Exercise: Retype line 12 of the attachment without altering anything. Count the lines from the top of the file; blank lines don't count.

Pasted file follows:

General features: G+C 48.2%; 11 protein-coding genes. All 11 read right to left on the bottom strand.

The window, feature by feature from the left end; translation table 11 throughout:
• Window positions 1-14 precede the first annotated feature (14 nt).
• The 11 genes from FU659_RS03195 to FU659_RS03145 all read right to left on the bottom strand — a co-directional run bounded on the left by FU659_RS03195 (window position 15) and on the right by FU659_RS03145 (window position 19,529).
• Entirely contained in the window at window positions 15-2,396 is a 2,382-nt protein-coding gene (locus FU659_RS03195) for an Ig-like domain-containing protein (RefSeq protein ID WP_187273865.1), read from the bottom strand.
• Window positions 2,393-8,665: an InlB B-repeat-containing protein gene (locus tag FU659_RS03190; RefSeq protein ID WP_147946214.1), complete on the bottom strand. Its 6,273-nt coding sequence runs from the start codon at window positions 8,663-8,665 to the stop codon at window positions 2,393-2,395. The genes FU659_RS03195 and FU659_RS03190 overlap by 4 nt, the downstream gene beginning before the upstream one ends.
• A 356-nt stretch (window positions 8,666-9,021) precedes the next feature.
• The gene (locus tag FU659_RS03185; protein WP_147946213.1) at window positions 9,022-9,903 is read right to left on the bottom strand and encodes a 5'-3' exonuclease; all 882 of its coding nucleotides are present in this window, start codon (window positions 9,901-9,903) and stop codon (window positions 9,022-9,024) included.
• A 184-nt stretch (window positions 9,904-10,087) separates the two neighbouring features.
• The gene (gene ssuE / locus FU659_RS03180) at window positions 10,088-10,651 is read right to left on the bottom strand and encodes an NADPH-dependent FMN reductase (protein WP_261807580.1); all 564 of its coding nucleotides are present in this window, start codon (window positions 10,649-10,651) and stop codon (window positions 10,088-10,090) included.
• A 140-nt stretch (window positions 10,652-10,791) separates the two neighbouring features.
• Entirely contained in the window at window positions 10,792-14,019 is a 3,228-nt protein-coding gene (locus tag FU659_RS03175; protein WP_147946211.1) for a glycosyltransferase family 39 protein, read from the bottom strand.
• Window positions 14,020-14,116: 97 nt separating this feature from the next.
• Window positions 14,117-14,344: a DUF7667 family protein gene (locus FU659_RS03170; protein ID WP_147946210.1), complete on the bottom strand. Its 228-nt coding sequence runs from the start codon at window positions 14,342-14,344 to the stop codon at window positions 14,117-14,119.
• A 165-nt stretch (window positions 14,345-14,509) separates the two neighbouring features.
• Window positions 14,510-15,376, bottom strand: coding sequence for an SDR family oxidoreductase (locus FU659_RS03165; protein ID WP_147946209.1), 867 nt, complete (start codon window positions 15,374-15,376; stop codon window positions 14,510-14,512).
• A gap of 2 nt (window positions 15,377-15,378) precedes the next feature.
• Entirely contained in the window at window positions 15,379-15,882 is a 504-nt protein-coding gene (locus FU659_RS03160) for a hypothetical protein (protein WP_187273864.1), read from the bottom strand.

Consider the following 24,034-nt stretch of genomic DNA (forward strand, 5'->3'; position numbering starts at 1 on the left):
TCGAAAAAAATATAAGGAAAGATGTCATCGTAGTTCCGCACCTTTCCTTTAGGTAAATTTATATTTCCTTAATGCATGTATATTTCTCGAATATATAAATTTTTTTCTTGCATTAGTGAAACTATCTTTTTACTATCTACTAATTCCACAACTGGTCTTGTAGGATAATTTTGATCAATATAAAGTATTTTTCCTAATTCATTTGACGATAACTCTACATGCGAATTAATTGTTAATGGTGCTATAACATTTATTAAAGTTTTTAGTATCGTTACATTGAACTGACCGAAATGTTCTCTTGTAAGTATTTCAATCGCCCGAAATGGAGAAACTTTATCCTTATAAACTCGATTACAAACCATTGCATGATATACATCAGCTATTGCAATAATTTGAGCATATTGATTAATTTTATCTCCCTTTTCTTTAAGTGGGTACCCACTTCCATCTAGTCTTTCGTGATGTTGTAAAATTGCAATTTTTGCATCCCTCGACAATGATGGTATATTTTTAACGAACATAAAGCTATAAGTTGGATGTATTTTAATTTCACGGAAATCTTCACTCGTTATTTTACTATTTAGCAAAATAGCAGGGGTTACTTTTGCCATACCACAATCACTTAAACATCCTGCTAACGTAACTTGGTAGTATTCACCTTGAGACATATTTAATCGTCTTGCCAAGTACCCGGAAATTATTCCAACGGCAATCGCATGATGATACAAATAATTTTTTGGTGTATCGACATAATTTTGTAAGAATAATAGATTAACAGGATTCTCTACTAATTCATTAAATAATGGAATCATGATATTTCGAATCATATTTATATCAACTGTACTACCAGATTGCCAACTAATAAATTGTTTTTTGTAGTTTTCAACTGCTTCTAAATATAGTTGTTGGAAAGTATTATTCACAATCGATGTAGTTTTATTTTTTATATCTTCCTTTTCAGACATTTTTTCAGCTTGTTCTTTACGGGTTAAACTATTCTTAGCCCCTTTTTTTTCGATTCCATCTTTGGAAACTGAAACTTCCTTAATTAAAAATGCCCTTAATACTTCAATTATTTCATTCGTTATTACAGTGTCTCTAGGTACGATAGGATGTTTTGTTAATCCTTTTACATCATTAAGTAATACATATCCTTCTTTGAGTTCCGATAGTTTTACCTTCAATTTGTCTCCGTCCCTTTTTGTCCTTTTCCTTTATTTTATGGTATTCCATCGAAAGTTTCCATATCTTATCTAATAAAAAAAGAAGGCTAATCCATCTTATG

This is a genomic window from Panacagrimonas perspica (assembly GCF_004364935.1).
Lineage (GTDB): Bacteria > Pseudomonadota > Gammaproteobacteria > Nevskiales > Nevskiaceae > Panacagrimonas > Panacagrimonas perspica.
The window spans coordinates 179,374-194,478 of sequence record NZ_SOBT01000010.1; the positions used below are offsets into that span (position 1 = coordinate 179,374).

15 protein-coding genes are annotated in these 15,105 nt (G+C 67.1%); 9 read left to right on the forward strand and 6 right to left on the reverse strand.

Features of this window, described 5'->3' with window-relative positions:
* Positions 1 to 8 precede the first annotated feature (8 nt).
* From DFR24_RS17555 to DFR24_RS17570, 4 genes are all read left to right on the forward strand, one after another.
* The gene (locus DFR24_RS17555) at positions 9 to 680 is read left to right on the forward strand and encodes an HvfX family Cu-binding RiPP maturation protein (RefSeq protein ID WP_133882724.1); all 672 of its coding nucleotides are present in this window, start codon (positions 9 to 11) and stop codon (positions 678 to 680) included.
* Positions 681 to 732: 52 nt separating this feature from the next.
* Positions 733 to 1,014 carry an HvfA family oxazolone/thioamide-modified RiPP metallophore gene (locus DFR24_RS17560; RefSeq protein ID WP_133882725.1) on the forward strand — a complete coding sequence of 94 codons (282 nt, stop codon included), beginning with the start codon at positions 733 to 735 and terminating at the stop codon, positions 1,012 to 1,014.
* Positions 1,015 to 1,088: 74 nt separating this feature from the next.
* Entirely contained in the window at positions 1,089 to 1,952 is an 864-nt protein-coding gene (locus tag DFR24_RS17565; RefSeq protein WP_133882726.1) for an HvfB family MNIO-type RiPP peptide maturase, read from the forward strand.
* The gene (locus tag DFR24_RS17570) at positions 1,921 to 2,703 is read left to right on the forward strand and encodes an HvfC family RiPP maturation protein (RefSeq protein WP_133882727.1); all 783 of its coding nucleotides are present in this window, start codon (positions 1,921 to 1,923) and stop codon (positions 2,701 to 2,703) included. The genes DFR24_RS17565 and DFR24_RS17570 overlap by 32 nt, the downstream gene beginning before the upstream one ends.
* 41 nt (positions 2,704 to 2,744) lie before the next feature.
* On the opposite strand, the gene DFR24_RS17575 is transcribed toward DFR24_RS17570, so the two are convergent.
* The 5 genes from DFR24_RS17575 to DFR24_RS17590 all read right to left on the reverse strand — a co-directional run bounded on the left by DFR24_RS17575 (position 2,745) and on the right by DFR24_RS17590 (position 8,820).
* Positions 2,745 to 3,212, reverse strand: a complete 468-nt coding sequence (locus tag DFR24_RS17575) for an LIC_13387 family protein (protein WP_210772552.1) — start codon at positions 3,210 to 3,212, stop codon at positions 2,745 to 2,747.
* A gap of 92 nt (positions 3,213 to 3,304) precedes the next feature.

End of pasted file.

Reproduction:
• Entirely contained in the window at window positions 10,792-14,019 is a 3,228-nt protein-coding gene (locus tag FU659_RS03175; protein WP_147946211.1) for a glycosyltransferase family 39 protein, read from the bottom strand.